Pros and Cons of a China Revaluation
From time to time, political furor erupts over the exchange rate between the Chinese yuan and the U.S. dollar. Many people claim that an undervalued yuan makes Chinese goods unfairly inexpensive for U.S. consumers relative to competing products of U.S. companies. An undervalued yuan (also known as the renminbi) also crimps U.S. exports to China, the argument goes. But a higher yuan could make Chinese goods more expensive for U.S. consumers, resulting in higher inflation that erodes living standards in the U.S.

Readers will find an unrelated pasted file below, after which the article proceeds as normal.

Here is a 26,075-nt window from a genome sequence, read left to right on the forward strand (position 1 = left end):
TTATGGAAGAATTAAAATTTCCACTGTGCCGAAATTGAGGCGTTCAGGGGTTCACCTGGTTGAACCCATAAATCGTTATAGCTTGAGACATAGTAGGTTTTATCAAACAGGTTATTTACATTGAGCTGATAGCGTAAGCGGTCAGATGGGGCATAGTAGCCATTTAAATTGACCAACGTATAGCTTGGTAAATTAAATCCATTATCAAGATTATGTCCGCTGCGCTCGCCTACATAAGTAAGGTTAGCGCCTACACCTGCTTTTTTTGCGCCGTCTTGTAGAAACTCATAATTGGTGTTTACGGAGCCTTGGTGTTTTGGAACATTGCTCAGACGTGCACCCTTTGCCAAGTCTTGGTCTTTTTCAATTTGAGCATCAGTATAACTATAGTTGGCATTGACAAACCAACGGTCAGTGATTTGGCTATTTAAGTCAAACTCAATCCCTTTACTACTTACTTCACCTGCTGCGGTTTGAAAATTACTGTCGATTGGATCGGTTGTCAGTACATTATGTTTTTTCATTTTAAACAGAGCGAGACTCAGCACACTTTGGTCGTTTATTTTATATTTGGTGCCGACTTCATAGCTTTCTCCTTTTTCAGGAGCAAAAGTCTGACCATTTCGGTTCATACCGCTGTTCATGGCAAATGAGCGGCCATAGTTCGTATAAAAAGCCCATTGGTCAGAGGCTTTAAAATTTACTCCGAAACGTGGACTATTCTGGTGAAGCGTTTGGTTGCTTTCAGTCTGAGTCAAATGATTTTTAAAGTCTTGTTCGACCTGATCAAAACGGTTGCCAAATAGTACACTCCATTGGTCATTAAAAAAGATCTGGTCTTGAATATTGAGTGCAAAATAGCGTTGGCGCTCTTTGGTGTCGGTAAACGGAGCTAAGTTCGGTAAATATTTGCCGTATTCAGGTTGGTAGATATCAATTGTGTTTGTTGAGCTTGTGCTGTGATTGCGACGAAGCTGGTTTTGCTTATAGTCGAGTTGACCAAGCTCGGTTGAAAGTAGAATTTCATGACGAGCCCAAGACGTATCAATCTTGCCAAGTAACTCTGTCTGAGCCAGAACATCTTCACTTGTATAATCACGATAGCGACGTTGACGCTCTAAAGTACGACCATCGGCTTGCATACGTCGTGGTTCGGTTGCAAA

Of course, since China is one of the leading buyers of U.S. Treasuries and other investments, and since U.S. consumers have grown dependent on a supply of cheap Chinese-made goods (many of which aren't even made here anymore), the notion of pressuring China to allow the yuan to appreciate hasn't gotten much traction other than a lot of hot air. The issue does erupt as a hot button from time to time, though. And since this is an election year, the Obama administration may more aggressively prosecute a currency revaluation agenda, as also might Republican contenders for Congress or the presidency....665 more words left in this article. To read them, just click below and try Real Money FREE for 14 days.
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